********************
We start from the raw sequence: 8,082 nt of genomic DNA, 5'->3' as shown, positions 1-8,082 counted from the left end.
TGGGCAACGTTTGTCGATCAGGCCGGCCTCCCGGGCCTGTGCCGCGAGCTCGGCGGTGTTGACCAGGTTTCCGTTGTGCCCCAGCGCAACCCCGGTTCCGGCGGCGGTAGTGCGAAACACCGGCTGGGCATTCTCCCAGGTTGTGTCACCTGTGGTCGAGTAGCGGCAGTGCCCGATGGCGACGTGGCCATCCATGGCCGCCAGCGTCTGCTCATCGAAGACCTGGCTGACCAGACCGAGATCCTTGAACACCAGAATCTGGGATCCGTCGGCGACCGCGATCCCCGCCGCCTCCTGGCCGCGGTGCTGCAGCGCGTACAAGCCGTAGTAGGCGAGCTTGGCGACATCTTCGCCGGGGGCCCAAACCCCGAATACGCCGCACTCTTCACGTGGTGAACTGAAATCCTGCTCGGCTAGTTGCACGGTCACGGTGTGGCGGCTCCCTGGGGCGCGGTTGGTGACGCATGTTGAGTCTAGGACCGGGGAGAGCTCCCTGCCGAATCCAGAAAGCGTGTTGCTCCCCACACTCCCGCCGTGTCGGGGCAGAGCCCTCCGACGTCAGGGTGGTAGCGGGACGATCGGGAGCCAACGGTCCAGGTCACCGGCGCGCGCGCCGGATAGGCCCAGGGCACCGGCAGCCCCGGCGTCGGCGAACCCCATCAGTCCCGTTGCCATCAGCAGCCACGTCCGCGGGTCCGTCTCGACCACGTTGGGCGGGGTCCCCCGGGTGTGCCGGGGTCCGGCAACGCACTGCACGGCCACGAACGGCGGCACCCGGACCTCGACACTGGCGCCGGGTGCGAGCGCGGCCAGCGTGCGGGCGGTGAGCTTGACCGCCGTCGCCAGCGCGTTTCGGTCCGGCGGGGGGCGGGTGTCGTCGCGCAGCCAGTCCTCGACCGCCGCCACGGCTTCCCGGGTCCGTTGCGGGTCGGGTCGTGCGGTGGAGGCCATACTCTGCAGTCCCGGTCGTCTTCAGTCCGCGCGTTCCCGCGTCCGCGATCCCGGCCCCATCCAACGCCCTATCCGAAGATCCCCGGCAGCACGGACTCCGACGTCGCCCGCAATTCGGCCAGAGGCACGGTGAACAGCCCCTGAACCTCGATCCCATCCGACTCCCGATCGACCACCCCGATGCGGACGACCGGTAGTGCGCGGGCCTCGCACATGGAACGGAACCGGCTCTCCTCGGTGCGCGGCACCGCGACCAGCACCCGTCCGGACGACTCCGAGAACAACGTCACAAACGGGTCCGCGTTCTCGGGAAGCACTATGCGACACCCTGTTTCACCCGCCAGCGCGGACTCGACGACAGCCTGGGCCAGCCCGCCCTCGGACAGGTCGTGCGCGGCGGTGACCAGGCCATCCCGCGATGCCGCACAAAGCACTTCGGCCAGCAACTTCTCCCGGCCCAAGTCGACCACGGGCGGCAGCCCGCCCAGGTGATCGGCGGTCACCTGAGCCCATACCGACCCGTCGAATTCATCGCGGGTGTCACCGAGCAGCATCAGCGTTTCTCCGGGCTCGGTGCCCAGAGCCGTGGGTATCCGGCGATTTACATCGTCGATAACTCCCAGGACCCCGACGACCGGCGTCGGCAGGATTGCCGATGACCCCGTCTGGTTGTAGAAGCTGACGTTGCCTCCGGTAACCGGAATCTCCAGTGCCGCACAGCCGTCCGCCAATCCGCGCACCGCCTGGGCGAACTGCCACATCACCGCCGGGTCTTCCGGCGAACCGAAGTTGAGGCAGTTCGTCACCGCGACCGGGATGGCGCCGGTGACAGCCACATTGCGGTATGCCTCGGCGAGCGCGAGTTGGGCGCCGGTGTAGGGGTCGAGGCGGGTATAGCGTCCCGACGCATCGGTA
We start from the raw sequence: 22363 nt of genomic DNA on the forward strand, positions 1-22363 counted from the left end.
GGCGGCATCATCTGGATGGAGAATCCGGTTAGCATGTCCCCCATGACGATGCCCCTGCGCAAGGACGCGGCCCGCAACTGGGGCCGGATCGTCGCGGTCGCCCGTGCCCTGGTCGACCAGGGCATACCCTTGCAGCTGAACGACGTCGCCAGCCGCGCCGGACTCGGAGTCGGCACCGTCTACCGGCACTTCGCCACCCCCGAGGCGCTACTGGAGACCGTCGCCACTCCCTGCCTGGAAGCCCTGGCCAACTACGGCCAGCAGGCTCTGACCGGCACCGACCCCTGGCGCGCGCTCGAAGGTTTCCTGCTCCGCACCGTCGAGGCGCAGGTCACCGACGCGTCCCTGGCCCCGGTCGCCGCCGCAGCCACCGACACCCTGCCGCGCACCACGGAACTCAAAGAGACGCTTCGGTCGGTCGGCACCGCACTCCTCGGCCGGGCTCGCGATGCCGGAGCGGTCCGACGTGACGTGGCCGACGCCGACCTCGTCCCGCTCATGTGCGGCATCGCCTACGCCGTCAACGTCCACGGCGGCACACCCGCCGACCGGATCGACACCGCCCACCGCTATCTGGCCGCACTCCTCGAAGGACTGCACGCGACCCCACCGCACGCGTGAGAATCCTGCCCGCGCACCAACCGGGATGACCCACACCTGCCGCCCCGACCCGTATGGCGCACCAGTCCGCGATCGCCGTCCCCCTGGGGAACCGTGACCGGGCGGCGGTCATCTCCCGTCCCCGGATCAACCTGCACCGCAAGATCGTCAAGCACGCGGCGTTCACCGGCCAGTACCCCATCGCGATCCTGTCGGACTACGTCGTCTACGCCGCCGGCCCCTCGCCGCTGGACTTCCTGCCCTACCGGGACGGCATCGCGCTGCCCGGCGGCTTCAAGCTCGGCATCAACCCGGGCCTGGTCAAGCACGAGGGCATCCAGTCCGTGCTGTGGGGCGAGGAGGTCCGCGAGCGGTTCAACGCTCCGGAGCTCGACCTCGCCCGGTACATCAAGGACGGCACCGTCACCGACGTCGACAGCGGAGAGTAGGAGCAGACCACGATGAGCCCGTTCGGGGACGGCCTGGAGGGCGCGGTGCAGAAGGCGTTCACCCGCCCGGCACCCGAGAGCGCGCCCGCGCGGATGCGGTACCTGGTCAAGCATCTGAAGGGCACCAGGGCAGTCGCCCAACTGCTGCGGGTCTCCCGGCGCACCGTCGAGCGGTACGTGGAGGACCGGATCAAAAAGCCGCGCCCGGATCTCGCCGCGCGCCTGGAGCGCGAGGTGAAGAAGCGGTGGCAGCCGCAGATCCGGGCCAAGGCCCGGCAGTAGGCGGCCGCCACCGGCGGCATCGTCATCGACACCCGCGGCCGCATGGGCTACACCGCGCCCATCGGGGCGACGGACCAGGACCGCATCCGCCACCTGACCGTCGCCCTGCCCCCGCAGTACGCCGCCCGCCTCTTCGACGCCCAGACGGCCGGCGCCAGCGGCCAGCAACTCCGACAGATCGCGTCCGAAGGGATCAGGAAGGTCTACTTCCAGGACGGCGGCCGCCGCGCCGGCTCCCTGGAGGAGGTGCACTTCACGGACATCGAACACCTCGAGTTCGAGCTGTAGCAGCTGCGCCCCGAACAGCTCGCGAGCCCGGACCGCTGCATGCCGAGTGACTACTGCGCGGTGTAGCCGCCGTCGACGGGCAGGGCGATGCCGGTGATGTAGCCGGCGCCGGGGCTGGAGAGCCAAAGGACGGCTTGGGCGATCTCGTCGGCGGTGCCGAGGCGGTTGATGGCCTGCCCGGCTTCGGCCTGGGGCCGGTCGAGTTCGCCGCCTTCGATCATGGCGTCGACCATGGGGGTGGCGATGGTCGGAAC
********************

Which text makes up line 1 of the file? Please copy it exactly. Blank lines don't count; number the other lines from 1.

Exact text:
We start from the raw sequence: 8,082 nt of genomic DNA, 5'->3' as shown, positions 1-8,082 counted from the left end.